An agreement between Coles and Uber to partner on grocery deliveries is a powerful opportunity to improve working conditions and entitlements, the Transport Workers Union said today.
The TWU has signed separate agreements with both companies aimed at preventing the abuse of independent contracting to undermine safety, superannuation and income.
“For the last decade we have seen major corporates and multi-nationals abuse their position at the top of the supply chain to exert downward pressure on conditions and income, with the gig economy providing one of the major channels for exploitation,” TWU National Secretary Michael Kaine said.
“For the first time, there is now a genuine, constructive opportunity to turn that around and build better working conditions.
“The charters we have already established with both Uber and Coles are industry and union-led and mean that this agreement between the companies will improve income and conditions. All of this positive energy is set to be buttressed by Tony Burke’s intention to empower the Fair Work Commission to set fair standards for transport workers and ensure employee-like workers have appropriate protections.
“Both Coles and Uber enter this agreement with eyes wide open that it will improve rather than degrade working conditions. Today’s announcement is evidence that the tide is turning against gig exploitation, in a powerful way.”
The Coles & TWU Supply Chain & Fairness Charter states that for on demand work “concerns continue to be raised in Australia and around the world relating to the rights and protections or individuals performing these tasks.”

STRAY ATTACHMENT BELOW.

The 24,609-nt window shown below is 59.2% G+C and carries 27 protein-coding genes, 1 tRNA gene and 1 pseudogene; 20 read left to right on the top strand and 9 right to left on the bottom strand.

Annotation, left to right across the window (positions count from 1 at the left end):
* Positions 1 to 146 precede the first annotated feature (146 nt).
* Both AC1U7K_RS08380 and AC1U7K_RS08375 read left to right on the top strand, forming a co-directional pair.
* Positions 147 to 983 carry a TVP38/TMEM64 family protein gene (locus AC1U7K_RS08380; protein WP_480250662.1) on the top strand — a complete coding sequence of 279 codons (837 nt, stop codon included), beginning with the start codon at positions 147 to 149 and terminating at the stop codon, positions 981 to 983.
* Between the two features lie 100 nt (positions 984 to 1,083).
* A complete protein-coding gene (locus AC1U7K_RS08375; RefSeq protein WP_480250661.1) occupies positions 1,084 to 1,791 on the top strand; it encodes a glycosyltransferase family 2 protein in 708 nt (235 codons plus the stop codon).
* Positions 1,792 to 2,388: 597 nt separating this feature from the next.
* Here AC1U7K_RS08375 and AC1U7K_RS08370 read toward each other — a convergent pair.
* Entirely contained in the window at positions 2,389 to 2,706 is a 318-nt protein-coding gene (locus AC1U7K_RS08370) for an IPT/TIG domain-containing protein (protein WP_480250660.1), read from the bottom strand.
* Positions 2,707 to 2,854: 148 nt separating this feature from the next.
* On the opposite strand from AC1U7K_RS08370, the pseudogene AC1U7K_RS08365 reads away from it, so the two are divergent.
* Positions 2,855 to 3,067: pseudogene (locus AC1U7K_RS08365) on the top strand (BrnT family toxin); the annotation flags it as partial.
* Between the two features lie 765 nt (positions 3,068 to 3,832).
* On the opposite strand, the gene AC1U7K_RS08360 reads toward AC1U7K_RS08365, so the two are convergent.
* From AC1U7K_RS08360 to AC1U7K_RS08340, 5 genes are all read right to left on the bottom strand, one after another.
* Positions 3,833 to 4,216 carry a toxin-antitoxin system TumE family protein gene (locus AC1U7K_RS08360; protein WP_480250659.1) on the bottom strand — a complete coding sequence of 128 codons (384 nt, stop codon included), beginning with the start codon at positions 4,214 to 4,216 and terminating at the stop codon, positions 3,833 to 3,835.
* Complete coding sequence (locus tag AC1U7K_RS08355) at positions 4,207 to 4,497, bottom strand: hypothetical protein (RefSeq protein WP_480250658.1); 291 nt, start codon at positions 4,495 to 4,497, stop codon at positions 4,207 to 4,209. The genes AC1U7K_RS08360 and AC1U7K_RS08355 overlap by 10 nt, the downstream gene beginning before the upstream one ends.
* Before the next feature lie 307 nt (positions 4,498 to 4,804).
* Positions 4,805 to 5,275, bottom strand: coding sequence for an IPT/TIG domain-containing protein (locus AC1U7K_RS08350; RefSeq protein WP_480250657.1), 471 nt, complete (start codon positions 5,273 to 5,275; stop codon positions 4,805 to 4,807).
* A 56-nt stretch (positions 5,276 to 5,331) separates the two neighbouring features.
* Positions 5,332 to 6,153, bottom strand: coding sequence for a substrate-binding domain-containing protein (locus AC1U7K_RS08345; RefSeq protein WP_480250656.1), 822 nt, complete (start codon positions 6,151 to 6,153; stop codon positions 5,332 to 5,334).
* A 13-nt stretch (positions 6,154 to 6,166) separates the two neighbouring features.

It commits both parties to work together to ensure people performing such work are not deprived of appropriate payment, entitlements, superannuation, safe working conditions and representation.
A separate joint statement of principles between Uber and the TWU commits both parties to support the Federal Government legislating an independent body, with the capacity to: “…set minimum and transparent enforceable earnings and benefits/conditions for platform workers based on the principle of cost recovery, taking into account the nature of the work.”
A recent landmark report into the gig economy by the McKell Institute found more than 90 per cent want the federal government to better regulate the industry.
The report estimated as many as 112,000 Australian workers could be earning less than minimum wage, including more than half of all food delivery workers.
“Today’s announcement is a potential breakthrough for embedding decency at the heart of on-demand work. A major company like Coles would only take this step because it was confident that core industry standards will be upheld,” Michael Kaine said.
“We will monitor this hawkishly to make sure it lives up to its potential.”